Tag Archive | "F&I Sales"

Your Career Development For 2014

2014 Will Be Great; if you haven’t already, then let’s start working on you now so you can have your best year ever. Without getting bogged down in the numbers that go with the categories below, in real life, based on your unit sales and income are you:

  • Terrible at selling
  • A Below Average Salesperson
  • An Average Salesperson
  • An Above Average Salesperson
  • A Very High Achiever In Sales

The most important thing to understand about success in sales is that your level of success is not controlled by the market or decided by someone else. Your success in sales is up to you. Of course it is true that product, weather and economy affect your sales, but you control your sales and income.

So what really determines how far you get in sales? That is pretty simple; your success in sales is determined and controlled by just three basic things:

  1. Your attitude
  2. What you learn (more skills)
  3. What you do with what you learn

If you have a stinky little attitude, #2 and #3 still can’t pull you to the top. If you have a great attitude, but don’t learn anything or learn ‘next to nothing’, then obviously you won’t get very far. And even if you have a terrific attitude and learn a great deal, but don’t do anything with it, then it is still all a moot point. You will only get out of sales what you put into it, nothing more.

But do all three – plus one more – and continue to do those the rest of your career, and the sky’s the limit for you in sales.

The +1 Secret To Success: You Need a Customer Base
Hope is not a strategy, and with 25 years left to work and an extra $2.5 million at stake, you can’t afford to hang around and hope somebody will show up and just hope they can actually buy. I talk about our company growth because we break records. We have had 24 record years out of 27 years in business. But we cheat – 90% of our business every year is from our base of repeat customers and referrals.

From the first day I started knocking on doors to help dealers improve with our training, my goal was always to develop a solid, long-term, loyal customer base who sees us as their friend and mentor when it comes to helping them grow in sales, year after year. You need to do the same thing and turn every sale into a long-term relationship. Do a better job on their sale, stay in touch like no one else ever has and just become their friend in the car business.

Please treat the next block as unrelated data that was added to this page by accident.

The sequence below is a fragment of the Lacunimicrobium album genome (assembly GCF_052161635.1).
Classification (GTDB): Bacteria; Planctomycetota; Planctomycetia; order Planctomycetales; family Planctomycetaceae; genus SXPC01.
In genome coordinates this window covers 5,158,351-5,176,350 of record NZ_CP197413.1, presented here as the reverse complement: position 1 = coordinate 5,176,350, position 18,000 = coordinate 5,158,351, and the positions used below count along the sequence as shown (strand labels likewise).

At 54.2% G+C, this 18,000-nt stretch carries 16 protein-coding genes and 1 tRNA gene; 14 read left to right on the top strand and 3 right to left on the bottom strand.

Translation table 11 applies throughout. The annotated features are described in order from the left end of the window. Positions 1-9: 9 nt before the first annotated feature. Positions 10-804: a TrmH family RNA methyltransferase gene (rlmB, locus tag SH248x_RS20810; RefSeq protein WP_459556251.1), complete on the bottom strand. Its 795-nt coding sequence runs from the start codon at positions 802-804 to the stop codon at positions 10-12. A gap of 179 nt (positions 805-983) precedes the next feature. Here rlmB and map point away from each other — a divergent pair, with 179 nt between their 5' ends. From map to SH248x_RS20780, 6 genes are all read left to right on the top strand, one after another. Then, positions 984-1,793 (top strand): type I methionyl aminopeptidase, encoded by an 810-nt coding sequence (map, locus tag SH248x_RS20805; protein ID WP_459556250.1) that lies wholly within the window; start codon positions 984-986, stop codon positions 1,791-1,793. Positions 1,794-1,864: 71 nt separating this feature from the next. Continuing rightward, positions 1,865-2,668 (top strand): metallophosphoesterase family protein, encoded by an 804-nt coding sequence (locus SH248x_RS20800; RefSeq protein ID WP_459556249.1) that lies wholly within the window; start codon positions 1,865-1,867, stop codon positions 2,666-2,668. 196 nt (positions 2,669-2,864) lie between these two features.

Your four steps to consistent growth:

  1. Believe in YOU – it’s always first.
  2. Develop your skills, so you can.
  3. Build solid work habits so you will.
  4. Build a solid loyal customer base.

More success is just up ahead, and so are your own record years in sales. The catch: You have to earn success. It won’t come to you just because you want it!

Posted in Sales, Training ArticlesComments (0)

F&I Sales Tools

Confidence and selling ability go hand in hand in the F&I office. The more confident an F&I manager is, the more convincing they become. Building confidence can be tricky though, given the overall spectrum and daily responsibilities today’s F&I managers are faced with.

Having a solid process they can rely on as well as a strong understanding of their products is a good start. On the other hand an efficient presentation along with effective closing techniques is the ultimate confidence booster. Providing F&I managers with the most up-to-date and clear-cut methods to present and close will build confidence and quickly take an average F&I manager into super star status.

There are countless tools we can provide to our clients that will enhance their F&I mangers’ business aptitude and confidence, from sharing specific word-tracks and closes to providing them with various props and point of sale material. I believe the single most effective tool we can craft for them, however, is an “Evidence Manual”. When filled with the proper content and used appropriately, an evidence manual is the game changer, by providing two very important and influential components that will certainly boost an F&I manager’s confidence in their process as well as their products: